Name: Filipino-Japanese-American Amity Memorial Shrine
Location: Valencia, Negros Oriental
The Filipino-Japanese-American Amity Memorial Shrine marks the easternmost portion of the main defense site that runs west along the two ridges converging on the top of Mount Talinis, Negros Island‘s second highest mountain. It was here where the main elements of the 174th Independent Unit of the Japanese Imperial Army under the command of Colonel Satoshi Oie, properly positioned in a series of bunkers, dugouts, foxholes, and tunnels linked by connecting trenches had battled the combined forces of the 164th Division of the US Army and the guerilla elements of the 73rd Provisional Division of the 7th Military District of Negros Island.
The Battle of the Ridges commenced in earnest on April 27, 1945 and by the early part of June 1945. The combined Filipino-American forces captured these ridges from the Japanese defenders. The remnants of the Japanese Imperial forces withdrew from these ridges and finally surrendered by the roadside, north of the town of Zamboanguita, Negros Oriental on September 22, 1945, signaling the end of the hostilities in Negros Oriental.
On April 2, 1977, the Filipino-Japanese-American Amity Memorial Shrine was unveiled by the descendants of the soldiers who fought in the Battle of the Ridges. Perched on a hill facing the Bohol Sea, the shrine consists of a three-sided monolithic structure representing the three countries that fought during the Second World War, and a torii, a traditional Japanese gate.
Name: Filipino-Japanese Friendship Tower
Location: Bagac, Bataan
At the junction of Governor Joaquin J. Linao National Road and Aguinaldo Street is an imposing monument. Called the Filipino-Japanese Friendship Tower, it was built by Rissho-Ko-sei Kai, a Japanese Buddhist organization, as a symbol to the the renewed friendship between Japan and the Philippines, two nations that fought during World War II. The Filipino-Japanese Friendship Tower was “dedicated to those who suffered in World War II, it is both a peace offering and a symbol of man’s quest for peace. The cooperative efforts of the Japanese and Filipinos exemplify the blending of Buddhist compassion and Christian love, achieving thereby a sense of unity inspite of differences in culture, politics and religion. Go forth, tell the world that from his hallowed ground people have taken the first steps toward world peace.”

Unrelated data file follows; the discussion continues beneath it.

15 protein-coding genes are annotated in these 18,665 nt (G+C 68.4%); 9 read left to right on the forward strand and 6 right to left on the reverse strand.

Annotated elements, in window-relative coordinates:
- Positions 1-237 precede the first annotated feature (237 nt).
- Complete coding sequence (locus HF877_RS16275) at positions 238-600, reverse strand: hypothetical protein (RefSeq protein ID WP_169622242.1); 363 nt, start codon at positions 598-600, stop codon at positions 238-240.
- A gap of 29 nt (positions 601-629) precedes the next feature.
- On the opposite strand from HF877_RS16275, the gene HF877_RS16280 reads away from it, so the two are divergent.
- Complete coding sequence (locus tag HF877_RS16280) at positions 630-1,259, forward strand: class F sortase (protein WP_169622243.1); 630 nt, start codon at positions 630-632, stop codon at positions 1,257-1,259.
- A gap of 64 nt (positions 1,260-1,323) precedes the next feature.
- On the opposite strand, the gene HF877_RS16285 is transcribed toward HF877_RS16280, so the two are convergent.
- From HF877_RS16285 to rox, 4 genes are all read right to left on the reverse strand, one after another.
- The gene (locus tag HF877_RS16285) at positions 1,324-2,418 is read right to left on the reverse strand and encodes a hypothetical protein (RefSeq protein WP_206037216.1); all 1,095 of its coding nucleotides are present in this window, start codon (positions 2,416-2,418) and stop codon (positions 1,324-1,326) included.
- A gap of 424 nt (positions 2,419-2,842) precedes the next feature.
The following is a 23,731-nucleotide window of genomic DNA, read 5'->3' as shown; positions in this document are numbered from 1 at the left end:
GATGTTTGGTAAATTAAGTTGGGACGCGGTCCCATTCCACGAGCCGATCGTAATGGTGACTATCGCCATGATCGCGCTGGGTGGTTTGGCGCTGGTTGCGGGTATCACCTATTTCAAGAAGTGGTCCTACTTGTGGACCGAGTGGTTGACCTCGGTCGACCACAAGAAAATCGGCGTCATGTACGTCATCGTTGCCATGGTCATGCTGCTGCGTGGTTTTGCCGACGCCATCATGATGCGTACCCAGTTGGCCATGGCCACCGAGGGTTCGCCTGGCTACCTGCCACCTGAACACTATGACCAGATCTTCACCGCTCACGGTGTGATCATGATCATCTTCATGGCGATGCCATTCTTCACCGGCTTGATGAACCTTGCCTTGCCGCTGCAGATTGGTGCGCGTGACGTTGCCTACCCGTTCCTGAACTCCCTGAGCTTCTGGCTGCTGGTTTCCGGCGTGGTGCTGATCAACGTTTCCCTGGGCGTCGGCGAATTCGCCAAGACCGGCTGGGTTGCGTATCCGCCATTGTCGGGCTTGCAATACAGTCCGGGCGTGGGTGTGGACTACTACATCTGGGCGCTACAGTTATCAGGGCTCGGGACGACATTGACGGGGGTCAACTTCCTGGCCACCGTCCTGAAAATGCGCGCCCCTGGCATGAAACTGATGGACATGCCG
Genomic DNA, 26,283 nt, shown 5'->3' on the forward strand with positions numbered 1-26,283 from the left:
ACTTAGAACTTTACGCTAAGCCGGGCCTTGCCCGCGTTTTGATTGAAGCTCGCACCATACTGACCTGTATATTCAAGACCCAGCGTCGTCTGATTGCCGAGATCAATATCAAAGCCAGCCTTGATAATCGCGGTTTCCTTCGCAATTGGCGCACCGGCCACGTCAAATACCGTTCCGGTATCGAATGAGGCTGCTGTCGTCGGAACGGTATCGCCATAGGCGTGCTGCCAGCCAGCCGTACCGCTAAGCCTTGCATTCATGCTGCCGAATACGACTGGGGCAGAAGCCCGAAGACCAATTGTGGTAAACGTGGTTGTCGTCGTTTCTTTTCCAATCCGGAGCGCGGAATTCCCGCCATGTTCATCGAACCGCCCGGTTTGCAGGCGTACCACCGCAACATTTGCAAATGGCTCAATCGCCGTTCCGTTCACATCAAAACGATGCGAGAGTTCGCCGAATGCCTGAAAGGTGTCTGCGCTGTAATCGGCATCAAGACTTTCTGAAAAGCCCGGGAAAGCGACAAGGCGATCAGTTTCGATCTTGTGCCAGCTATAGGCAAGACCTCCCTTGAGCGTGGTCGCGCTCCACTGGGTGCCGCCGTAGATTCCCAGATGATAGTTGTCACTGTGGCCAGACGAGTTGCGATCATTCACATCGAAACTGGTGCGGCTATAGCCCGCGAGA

Inaugurated on April 8, 1975, 33 years after the Fall of Bataan, the Filipino-Japanese Friendship Tower consists of three pillars interconnected by ten rings. Approximately 200 meters south of the 27-meter tall Filipino-Japanese Friendship Tower is the Kilometer Zero of the Bataan Death March, Bagac.
The Filipino-Japanese Friendship Tower has a Buddhist bell with a hope that its sounds reminds the prayers of those who died in the Second World War, an inscription written in Filipino, English, and Nippongo. On April 9, 1975, a special ceremony was held to unveil the bell which Mayor Atilano Ricardo of Bagac and Reverend Nikkyo-Niwano each struck the bell for peace.
“The sound of the bell of the Friendship Tower shows the prayer for those who died in action. It expands our missionary minds hoping for friendship and peace. May the mysterious melody establish the eternal peace on earth.”